By Dushyant Shekhawat Jan. 28, 2017
Viewers are led to understand that Raees places itself in the tradition of the anti-hero popularised by Bachchan – but it isn’t as if the movie gives you a chance to doubt that.
he key to understanding how Raees perceives itself lies in a scene that isn’t originally from the film. About halfway past the runtime, Shah Rukh Khan’s character, the eponymous Raees apprehends a corrupt mill owner watching an Amitabh Bachchan film at a drive-in theatre. Raees is a bootlegger by day who smuggles IMFL into Gujarat, but whose heart beats for Fatehpura, the mohalla he grew up and will probably die in. At the drive-in, he demands that the owner pay his workers, who are his friends and neighbours, even as Bachchan makes the same request of Prem Chopra, a mine owner, on screen.
It’s a clever juxtaposition and also a canny one. In this one sequence, the viewer is led by the nose to understand that Raees places itself in the tradition of the disgraced/anti-hero popularised by Bachchan in the ’70s – but it isn’t as if the movie ever gives you a chance to doubt that. It’s also a handy device that allows you to forget some of Raees’ troubling excesses: His instigation of a communal riot, for instance, in Gujarat. The framing of the riot as a mere goon-ish show of strength is so straightforward, so pat, as to be astonishing. You’d assume that the director of the film, Rahul Dholakia, would know a thing or two about what a riot can cause in Gujarat, considering he won a National Award in 2007 for Parzania, a film based around the 2002 Gulbarg Society massacre.
But in the Raees universe, nuance and logic have taken off on a long walk. No excuses are offered for Raees’ schizophrenic existence as a man ruthlessly protective of his mohalla, but cold-blooded about killing and murdering with impunity. No explanation for how he manages to straddle his dream of building a commune for his neighbours and his hubris of not being considered a bhagoda (a runaway), even when it endangers that same community. No elucidation offered to support why he sprouts a conscience over a series of bomb blasts in the city, but none for a riot in the mohalla. Your only excuse, explanation, or elucidation is the character of Raees himself.
The stalker-revenge dramas that Khan was such an intrinsic part of in the ’90s worked because they elicited a genuine sense of unease from the viewer.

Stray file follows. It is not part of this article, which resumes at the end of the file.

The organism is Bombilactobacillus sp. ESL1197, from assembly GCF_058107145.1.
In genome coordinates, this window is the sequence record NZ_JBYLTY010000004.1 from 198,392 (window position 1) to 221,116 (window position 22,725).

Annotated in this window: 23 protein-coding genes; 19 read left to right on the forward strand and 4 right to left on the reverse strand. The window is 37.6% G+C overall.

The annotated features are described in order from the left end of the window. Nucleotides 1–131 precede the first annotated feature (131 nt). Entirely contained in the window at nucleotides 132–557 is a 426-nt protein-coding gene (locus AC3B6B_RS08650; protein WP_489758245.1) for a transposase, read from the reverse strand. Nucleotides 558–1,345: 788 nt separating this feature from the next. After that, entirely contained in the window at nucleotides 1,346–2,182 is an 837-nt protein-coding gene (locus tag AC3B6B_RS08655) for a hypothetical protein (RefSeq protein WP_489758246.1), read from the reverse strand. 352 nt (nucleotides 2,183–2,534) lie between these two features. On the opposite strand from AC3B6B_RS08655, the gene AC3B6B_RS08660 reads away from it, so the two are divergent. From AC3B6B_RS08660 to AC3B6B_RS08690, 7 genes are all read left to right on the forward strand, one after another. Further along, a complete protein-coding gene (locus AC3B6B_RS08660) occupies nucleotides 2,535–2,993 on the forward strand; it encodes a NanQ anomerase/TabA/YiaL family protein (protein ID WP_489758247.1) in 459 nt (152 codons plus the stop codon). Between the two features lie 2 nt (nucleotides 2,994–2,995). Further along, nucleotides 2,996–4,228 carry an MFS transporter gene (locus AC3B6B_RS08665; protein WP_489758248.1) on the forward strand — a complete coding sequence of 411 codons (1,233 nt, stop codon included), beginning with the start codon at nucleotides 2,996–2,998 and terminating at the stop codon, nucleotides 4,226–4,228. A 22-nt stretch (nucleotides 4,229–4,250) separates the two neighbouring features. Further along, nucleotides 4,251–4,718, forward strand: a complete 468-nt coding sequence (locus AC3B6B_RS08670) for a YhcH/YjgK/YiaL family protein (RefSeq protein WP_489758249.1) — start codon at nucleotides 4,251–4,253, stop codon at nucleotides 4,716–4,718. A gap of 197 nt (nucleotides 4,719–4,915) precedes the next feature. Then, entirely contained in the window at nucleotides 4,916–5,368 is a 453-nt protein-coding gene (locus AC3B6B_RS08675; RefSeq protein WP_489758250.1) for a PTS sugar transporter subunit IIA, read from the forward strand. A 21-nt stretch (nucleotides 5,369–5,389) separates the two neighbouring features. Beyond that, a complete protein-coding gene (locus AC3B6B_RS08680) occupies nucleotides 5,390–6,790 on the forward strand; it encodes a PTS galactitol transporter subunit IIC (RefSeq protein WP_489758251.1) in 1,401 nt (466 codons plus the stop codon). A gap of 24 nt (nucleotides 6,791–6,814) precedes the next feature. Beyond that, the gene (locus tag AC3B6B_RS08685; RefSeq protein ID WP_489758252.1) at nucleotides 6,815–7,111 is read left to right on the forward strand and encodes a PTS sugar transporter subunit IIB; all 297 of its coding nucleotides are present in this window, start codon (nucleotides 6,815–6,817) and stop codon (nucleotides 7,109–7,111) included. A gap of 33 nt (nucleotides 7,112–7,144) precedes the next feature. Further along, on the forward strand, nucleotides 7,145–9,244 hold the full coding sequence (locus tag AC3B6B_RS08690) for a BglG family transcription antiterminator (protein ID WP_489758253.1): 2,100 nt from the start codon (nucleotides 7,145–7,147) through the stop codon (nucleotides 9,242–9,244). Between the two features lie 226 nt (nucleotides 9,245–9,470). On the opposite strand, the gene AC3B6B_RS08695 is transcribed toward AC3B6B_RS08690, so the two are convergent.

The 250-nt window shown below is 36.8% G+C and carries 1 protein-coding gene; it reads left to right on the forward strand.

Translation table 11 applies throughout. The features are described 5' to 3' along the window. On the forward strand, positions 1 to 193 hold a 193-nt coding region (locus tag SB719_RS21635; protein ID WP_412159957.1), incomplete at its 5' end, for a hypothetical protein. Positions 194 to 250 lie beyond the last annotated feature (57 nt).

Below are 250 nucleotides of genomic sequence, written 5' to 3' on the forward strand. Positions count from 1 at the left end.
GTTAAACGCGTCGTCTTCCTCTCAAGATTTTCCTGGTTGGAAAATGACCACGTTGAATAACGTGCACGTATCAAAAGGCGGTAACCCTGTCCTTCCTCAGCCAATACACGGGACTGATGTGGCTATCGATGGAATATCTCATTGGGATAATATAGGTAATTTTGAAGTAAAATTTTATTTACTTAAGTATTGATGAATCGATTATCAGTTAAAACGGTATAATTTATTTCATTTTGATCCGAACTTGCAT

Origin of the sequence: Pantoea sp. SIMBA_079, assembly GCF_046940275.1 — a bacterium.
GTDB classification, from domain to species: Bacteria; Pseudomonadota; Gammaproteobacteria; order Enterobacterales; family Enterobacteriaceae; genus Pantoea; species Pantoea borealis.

One would imagine that this would be reason enough, if only for old times’ sake. Khan, after all, took the pass from grey hero Bachchan and ran with it. Some of the films that catapulted him into popular consciousness in the early ’90s were ones where he essayed characters that tilted black rather than white. In his breakout trilogy, Baazigar, Darr, and Anjaam, he frequently stole the spotlight from his co-stars with his portrayal of disturbed, and disturbing, characters. SRK’s ability to empathise with and humanise problematic personalities – obsessive stalker or vengeful, murderous types – was unparalleled.
After several turns as the lover-boy and Mr Goody-two-shoes, Khan returned to familiar stomping grounds in the mid-2000’s. In the frighteningly ambitious Don and Don 2, Khan stepped into Amitabh Bachchan’s large shoes and hit a nostalgic sweet spot on two counts: Not only were these films modern updates of a beloved classic, they also marked Khan’s return to the grey area.
This is a territory that Khan is most familiar with; these films become him. You see a glimpse of that in the opening fight sequences of Raees set in an abattoir, where relentless blows are rained down on Khan whose mouth gets bloodier by the minute. But he refuses to look away from the camera, making you wince along with each punch, strongly reminiscent of sequences in Darr and Anjaam.
Except now, it’s one too many. Except now, you continue to watch Khan the superstar on screen, not Khan the actor.
The stalker-revenge dramas that Khan was such an intrinsic part of in the ’90s worked because they elicited a genuine sense of unease from the viewer. You knew you were watching a terrible character, perhaps a heightened, crazed manifestation of our own basest desires, and yet you couldn’t look away because it was Shah Rukh on screen. Most importantly, you weren’t called upon to treat him as some hero. Raees, on the other hand, is so involved in ensuring that we view its leading man as a champion that every act of ruthlessness is quickly followed up by one of kindness, bravery, or beauty. It’s like watching the events in a film being shovelled into a skewed weighing scale with pans labelled “good” and “bad”. It feels derivative, yes, but that’s ok; that it feels insincere, is not.
Khan is possibly the sharpest superstar we have – he’s also the only one who can play a character and simultaneously parody it, as evidenced by his work in Main Hoon Na and Om Shanti Om. Unfortunately, Raees has none of that characteristic smartness. What it has, is a superstar copout.
With inputs from Karanjeet Kaur.